The English city of Dover carried out a study to assess these factors. Published last April, the study addressed four objectives: renewable and low-carbon energy generation, selection of land for development, local requirements for decentralized energy to supply new development, and local requirements for sustainable buildings. To meet these objectives, the Dover District Council sought to establish locally applicable targets, establish advanced targets for strategic sites, develop an understanding of local-renewable resources and the local delivery context, and identify opportunities to include district heating and combined heat and power into development proposals.
The council and consultants aimed to develop an approach that was sufficiently flexible given the changing nature of climate change understanding and policy, while ensuring that this approach was readily implementable. The study took into account Dover’s particular vulnerability to water scarcity, a challenge that will be intensified by climate change. Data were gathered from a wide range of sources, and, where possible, a geographical information system was used to map the data. A cost analysis was also carried out drawing on nationally published guidance on the cost of implementing the U.K.’s Code for Sustainable Homes.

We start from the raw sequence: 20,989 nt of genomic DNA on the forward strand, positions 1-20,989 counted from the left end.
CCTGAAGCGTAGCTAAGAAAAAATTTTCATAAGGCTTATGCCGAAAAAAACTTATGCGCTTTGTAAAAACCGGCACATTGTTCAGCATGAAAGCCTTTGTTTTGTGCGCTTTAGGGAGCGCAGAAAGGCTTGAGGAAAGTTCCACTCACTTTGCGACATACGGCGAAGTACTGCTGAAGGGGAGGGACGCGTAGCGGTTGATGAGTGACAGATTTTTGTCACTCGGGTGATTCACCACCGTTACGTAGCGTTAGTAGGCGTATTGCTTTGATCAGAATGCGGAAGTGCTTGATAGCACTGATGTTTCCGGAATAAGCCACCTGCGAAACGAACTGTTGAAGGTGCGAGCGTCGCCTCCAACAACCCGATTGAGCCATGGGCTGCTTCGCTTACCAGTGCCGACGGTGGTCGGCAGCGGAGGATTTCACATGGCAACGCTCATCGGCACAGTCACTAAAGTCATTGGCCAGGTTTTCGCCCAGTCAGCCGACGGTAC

Many studies consider either the existing stock or standards for new buildings in isolation. This study combined the two to provide an appreciation of how a challenging reduction of total carbon emissions from energy use could be enabled and to understand the various effects of different strategies, such as the carbon reduction achieved through implementation of better insulation compared with inclusion of various renewable alternatives. Public consultation on Dover’s core strategy ended in March 2009, and the study was found to be sound at the examination in public last October.
Climate action plans for California cities and counties, CEQA compliance that includes GHG reduction, and a study that links renewable energy opportunities with community development patterns in Dover are just a few examples of the serious, quantitative planning work that will soon become necessary throughout the United States and in other countries, whether the world adopts an international agreement or proceeds on a state-by-state, nation-by-nation basis.
Climate change policy will not be without cost and some social resistance, but it will become a factor that the development community must address. A sooner-rather-than-later approach that seeks quantified, actionable data; identifies the most cost-effective measures; and builds community support around them is the wisest choice today.